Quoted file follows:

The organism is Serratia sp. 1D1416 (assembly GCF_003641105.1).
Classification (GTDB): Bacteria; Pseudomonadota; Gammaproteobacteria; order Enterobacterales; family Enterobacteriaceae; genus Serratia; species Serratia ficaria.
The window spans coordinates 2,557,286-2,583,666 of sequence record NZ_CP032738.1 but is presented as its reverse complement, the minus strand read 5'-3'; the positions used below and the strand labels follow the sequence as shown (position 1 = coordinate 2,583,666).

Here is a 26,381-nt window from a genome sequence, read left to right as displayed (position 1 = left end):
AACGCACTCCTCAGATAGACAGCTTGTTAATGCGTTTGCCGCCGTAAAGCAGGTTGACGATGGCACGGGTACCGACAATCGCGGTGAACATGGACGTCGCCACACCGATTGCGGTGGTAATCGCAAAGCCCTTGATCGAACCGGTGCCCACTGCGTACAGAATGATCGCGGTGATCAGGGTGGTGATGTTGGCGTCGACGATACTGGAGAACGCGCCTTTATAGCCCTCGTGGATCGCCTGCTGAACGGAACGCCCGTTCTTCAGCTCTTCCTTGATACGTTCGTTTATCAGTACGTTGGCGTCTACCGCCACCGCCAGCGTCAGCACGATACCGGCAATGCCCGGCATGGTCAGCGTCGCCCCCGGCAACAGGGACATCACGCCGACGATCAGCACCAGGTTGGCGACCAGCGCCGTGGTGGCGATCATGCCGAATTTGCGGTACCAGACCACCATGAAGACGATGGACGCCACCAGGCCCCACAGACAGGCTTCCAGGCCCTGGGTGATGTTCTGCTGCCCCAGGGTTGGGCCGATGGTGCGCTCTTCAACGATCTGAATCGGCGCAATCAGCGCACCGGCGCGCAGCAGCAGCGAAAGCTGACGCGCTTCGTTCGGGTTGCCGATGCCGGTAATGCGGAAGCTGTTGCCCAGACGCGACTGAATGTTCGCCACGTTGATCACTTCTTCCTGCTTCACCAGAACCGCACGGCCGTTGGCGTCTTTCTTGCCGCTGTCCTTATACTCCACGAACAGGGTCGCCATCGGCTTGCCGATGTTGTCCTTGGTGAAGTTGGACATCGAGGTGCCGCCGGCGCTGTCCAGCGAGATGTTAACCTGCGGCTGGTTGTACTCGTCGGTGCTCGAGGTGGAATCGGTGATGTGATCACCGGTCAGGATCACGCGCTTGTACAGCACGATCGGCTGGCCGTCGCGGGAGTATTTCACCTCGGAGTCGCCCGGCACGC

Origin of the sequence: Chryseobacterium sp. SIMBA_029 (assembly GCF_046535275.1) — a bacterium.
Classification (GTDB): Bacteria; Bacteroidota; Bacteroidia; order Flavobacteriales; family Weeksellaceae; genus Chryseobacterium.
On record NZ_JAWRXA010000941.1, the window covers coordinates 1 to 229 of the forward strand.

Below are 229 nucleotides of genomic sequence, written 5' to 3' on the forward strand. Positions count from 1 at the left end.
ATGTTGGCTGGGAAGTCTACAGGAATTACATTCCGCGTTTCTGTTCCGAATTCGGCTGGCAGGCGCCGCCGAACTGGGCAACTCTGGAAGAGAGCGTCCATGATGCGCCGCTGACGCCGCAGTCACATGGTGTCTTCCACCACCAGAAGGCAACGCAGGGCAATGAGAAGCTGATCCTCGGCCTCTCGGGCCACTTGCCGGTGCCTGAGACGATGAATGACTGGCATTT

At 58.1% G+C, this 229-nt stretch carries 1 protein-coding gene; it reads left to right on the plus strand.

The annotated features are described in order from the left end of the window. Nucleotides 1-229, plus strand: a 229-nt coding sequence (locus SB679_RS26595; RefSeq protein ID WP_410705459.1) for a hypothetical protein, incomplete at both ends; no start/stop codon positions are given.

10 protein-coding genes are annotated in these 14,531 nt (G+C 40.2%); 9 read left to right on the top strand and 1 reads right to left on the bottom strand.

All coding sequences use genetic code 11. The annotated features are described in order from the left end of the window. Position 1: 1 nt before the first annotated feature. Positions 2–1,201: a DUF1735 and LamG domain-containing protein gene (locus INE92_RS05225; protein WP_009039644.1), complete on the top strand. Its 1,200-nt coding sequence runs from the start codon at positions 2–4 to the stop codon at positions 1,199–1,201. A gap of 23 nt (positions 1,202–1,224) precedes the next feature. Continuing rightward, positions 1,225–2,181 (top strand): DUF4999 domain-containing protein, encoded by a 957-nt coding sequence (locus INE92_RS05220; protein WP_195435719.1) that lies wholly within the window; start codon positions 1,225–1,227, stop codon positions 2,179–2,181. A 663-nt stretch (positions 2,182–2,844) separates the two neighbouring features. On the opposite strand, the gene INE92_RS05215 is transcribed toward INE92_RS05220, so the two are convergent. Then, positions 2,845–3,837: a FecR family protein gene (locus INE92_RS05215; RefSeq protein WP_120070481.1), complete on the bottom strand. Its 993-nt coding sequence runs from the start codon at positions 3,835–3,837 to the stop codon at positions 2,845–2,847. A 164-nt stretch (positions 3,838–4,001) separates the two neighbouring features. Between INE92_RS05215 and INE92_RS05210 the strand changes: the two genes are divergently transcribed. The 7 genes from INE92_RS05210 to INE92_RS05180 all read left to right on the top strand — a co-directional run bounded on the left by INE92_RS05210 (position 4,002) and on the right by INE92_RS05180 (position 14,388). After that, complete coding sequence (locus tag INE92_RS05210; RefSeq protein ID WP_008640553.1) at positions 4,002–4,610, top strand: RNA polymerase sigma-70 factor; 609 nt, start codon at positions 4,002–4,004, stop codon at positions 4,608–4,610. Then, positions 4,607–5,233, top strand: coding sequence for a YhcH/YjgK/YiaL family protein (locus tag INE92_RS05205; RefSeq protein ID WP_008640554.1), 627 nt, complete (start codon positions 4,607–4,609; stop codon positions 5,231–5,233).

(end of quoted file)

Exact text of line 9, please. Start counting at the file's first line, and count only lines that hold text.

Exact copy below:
Below are 229 nucleotides of genomic sequence, written 5' to 3' on the forward strand. Positions count from 1 at the left end.